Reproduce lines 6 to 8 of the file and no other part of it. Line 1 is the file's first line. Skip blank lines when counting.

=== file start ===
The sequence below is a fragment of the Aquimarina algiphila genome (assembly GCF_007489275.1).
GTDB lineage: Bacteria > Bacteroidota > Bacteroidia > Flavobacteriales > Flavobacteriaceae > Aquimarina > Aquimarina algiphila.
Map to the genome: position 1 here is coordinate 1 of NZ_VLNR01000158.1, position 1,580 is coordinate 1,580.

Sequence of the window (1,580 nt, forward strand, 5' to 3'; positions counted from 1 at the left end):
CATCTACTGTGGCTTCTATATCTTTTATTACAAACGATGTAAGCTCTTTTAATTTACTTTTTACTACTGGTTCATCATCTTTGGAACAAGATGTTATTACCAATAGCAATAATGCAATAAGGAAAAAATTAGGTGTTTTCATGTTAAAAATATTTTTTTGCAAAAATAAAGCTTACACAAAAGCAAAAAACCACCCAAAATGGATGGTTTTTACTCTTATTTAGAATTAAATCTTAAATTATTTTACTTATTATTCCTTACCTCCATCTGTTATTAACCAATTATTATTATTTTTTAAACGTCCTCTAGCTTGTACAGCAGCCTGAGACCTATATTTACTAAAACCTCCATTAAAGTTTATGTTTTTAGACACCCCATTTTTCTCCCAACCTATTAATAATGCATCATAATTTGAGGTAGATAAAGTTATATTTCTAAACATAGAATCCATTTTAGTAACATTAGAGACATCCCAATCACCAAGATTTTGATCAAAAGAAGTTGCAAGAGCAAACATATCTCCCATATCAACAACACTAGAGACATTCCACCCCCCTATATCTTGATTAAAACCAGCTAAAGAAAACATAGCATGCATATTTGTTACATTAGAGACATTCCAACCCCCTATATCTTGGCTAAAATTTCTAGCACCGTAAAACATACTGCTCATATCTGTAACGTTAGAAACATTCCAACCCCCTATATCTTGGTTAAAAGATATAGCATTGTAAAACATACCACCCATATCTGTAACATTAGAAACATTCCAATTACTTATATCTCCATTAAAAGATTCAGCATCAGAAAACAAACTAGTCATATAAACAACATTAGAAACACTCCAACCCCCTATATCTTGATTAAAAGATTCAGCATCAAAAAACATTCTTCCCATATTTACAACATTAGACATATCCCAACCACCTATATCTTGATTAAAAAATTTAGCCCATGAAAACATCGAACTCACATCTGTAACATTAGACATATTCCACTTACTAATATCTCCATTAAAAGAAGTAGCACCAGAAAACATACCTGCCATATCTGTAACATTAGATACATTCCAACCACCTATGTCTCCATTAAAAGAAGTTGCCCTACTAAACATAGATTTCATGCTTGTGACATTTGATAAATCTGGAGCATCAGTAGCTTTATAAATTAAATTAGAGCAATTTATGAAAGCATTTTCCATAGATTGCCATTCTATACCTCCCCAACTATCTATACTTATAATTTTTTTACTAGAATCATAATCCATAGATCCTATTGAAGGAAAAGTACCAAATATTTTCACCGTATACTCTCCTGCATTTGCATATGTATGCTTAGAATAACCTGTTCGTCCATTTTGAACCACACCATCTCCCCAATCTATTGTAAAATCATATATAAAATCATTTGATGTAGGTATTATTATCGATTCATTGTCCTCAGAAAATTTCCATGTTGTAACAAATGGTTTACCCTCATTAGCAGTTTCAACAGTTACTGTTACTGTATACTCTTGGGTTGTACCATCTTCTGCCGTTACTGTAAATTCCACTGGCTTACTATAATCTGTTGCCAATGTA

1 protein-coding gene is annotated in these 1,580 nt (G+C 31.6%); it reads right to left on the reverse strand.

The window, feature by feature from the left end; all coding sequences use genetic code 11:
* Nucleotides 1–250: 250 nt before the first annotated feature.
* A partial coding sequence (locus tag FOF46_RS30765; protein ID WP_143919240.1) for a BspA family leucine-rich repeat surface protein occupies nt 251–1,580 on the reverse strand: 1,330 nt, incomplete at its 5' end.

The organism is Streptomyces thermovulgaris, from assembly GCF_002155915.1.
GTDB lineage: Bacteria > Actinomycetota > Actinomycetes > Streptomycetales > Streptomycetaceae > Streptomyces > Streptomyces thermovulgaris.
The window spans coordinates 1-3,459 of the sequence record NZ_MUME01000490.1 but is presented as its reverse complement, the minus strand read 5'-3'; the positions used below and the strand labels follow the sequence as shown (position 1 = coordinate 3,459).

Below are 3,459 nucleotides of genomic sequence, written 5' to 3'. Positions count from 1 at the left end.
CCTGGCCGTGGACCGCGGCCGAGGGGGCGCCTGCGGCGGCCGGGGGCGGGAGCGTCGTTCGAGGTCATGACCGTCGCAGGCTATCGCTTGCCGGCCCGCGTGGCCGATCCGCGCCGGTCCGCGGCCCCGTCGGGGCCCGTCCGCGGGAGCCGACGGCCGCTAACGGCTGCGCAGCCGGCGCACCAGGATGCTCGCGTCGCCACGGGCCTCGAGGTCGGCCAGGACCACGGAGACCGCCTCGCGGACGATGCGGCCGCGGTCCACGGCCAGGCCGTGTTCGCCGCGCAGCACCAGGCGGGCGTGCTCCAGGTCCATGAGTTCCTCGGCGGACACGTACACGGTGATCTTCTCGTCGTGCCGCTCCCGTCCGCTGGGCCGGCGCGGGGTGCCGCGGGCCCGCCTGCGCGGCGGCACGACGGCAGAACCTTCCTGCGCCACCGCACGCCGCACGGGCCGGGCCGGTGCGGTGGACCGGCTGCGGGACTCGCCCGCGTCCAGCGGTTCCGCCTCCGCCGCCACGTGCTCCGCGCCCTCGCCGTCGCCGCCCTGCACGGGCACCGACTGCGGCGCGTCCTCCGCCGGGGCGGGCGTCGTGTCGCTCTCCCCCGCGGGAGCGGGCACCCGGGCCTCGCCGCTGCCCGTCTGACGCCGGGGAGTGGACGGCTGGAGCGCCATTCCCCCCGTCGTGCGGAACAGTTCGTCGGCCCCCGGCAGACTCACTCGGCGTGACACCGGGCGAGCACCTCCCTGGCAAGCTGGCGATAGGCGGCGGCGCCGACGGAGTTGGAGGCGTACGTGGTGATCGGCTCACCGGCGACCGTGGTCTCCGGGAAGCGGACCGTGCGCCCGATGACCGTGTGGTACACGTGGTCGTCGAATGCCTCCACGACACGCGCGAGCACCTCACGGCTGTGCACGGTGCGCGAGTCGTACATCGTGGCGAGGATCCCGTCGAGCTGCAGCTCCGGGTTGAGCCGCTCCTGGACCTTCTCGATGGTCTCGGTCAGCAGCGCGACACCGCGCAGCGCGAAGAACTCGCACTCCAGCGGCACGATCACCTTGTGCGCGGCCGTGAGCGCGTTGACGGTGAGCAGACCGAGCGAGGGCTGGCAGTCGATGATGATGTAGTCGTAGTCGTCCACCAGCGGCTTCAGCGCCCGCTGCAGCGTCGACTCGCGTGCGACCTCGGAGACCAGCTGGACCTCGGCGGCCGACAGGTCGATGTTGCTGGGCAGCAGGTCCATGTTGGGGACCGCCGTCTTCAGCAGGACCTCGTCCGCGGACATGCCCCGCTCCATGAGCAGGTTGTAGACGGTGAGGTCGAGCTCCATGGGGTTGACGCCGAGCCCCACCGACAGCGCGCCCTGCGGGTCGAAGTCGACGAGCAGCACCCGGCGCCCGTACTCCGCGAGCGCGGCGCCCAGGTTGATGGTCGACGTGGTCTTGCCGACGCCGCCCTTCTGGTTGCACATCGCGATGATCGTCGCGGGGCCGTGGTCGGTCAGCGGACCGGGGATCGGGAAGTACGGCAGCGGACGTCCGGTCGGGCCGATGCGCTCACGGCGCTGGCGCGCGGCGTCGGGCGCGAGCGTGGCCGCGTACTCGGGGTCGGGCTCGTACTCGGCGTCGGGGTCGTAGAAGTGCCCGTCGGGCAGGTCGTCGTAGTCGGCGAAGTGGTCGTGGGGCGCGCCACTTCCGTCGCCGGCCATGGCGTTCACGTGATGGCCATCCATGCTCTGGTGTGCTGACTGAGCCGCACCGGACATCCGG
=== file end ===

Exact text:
1 protein-coding gene is annotated in these 1,580 nt (G+C 31.6%); it reads right to left on the reverse strand.

The window, feature by feature from the left end; all coding sequences use genetic code 11:
* Nucleotides 1–250: 250 nt before the first annotated feature.